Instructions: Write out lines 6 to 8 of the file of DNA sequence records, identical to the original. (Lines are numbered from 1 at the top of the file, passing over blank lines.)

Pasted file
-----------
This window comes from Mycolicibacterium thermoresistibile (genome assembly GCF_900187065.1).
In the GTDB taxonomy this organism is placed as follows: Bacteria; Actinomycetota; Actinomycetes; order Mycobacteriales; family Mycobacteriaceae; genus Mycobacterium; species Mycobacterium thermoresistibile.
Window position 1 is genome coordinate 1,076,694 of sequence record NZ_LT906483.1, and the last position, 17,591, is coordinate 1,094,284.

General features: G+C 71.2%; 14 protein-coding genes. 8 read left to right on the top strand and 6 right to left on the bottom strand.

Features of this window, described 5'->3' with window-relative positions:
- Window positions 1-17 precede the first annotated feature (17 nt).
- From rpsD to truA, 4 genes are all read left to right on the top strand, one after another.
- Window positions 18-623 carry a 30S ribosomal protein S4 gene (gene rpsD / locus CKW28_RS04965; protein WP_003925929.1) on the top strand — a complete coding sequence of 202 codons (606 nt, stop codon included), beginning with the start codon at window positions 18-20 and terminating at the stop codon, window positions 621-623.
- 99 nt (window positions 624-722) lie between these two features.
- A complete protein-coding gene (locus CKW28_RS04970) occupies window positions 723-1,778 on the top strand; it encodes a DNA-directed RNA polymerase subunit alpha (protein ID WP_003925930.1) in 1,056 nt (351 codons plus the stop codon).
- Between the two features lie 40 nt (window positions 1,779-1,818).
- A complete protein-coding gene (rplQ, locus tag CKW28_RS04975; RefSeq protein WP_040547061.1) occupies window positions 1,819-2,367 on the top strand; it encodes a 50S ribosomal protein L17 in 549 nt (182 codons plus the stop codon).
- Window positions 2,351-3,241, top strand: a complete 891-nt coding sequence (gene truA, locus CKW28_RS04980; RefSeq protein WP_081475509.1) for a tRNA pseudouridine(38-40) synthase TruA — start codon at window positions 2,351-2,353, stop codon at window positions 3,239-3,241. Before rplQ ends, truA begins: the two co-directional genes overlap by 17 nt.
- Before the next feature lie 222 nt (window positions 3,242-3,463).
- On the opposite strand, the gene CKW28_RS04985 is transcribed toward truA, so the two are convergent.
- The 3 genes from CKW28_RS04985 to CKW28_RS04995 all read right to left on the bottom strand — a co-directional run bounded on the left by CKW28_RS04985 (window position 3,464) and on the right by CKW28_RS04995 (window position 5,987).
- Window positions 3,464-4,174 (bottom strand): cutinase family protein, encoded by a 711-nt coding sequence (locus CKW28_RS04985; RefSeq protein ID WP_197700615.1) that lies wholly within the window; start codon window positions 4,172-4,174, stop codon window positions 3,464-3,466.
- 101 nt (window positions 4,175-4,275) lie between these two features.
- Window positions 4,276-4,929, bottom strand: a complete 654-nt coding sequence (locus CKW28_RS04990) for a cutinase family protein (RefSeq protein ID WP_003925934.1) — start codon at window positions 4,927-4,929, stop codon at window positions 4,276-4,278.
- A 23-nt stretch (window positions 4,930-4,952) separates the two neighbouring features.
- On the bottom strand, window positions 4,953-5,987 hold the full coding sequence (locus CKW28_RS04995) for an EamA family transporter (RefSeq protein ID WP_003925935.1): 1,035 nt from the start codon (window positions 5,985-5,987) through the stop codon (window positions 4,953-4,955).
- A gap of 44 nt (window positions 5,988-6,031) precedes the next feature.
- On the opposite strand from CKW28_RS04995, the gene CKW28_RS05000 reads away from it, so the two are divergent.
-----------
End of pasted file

- Window positions 1-17 precede the first annotated feature (17 nt).
- From rpsD to truA, 4 genes are all read left to right on the top strand, one after another.
- Window positions 18-623 carry a 30S ribosomal protein S4 gene (gene rpsD / locus CKW28_RS04965; protein WP_003925929.1) on the top strand — a complete coding sequence of 202 codons (606 nt, stop codon included), beginning with the start codon at window positions 18-20 and terminating at the stop codon, window positions 621-623.